As to your article in Ecology Law Currents, a quick glance through your tired arguments shows your solution to the plutonium production problem is reprocessing, like they do in France. Do you mean like at La Hague, where they pour fission products into the North Sea? Or the way they leak uranium into the streams at Tricastin, a name that will live in infamy among thousands of families, who now suddenly must wonder if they have been poisoned? Or do you mean the way the French ran the Tour de France again this year, where rider after rider crashed -- into guard-rails, trees, spectators, signposts, and other riders? Yeah, great job there, France. Great role model, Chuck.

You don't have a solution to the waste problem, or the plutonium production problem, and that's a fact.

And as for "hard numbers" on tritium, I'd like to see you tell me what number I missed in my main tritium presentation also linked to below, which is a lot more technical than your comments in Ecology Law Currents.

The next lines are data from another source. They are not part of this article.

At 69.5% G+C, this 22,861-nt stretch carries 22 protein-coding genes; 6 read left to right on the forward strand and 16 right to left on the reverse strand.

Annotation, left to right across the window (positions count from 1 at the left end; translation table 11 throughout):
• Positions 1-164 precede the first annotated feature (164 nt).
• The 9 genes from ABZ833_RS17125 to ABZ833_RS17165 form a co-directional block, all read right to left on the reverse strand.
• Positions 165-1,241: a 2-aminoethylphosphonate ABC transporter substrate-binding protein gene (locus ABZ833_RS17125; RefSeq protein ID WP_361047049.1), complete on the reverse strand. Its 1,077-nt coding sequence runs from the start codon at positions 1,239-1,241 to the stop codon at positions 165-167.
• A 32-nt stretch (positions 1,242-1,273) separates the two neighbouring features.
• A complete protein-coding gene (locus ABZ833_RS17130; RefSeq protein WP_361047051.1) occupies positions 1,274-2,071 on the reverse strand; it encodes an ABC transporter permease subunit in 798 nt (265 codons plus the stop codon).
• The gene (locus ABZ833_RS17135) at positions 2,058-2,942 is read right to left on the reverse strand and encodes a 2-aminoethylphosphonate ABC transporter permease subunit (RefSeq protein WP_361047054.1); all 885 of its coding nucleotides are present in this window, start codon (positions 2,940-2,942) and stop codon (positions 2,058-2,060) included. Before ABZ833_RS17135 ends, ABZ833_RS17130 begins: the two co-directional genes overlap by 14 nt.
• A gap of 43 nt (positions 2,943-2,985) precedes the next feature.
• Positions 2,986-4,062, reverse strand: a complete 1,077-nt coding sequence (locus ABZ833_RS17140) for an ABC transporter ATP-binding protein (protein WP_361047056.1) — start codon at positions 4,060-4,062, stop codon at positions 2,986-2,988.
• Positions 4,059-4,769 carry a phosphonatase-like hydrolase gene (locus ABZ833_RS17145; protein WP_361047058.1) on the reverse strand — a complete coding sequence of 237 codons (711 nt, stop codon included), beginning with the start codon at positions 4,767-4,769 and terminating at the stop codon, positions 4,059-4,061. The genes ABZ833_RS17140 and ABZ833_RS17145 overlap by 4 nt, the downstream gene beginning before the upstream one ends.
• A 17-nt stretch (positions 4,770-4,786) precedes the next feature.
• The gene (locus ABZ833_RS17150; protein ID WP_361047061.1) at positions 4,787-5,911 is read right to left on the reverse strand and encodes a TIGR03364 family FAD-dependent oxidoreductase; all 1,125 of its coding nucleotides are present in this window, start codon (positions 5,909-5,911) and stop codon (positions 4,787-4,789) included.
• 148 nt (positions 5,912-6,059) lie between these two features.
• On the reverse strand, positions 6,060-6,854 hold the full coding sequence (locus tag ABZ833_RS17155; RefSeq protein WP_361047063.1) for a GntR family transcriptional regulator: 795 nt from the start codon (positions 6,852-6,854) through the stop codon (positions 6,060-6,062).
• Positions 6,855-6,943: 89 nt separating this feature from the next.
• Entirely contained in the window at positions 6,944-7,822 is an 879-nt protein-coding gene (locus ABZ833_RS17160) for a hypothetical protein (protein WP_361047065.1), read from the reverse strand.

And please review the comments shown below by retired nuclear physicist Jack Shannon, regarding a previous newsletter. He's been on my subscriber list for about ten years. In a separate email I'll send the full newsletter he was responding to, from last week. It was about an opinion poll you think is important, according to your web site.

And by the way: Don't bother waving the flag and calling me a leftist. I'm a citizen. A U.S. citizen who had bladder cancer and wonders if the cause was the tritium from San Onofre, or the plutonium from SNAP-9A, or some other radiation assault, or DDT or something else -- maybe second hand cigarette smoke (or do you not believe in that, either?). I've written interactive human interface software to control military-grade weapons-capable lasers, and dozens of government agencies (and 100s of universities) continue to purchase my civilian and industrial educational software products. I vote green, and I'll bet Ben Franklin would have too, considering he really founded the "environmental" movement, as far as I can tell. The one you're rebelling against right now.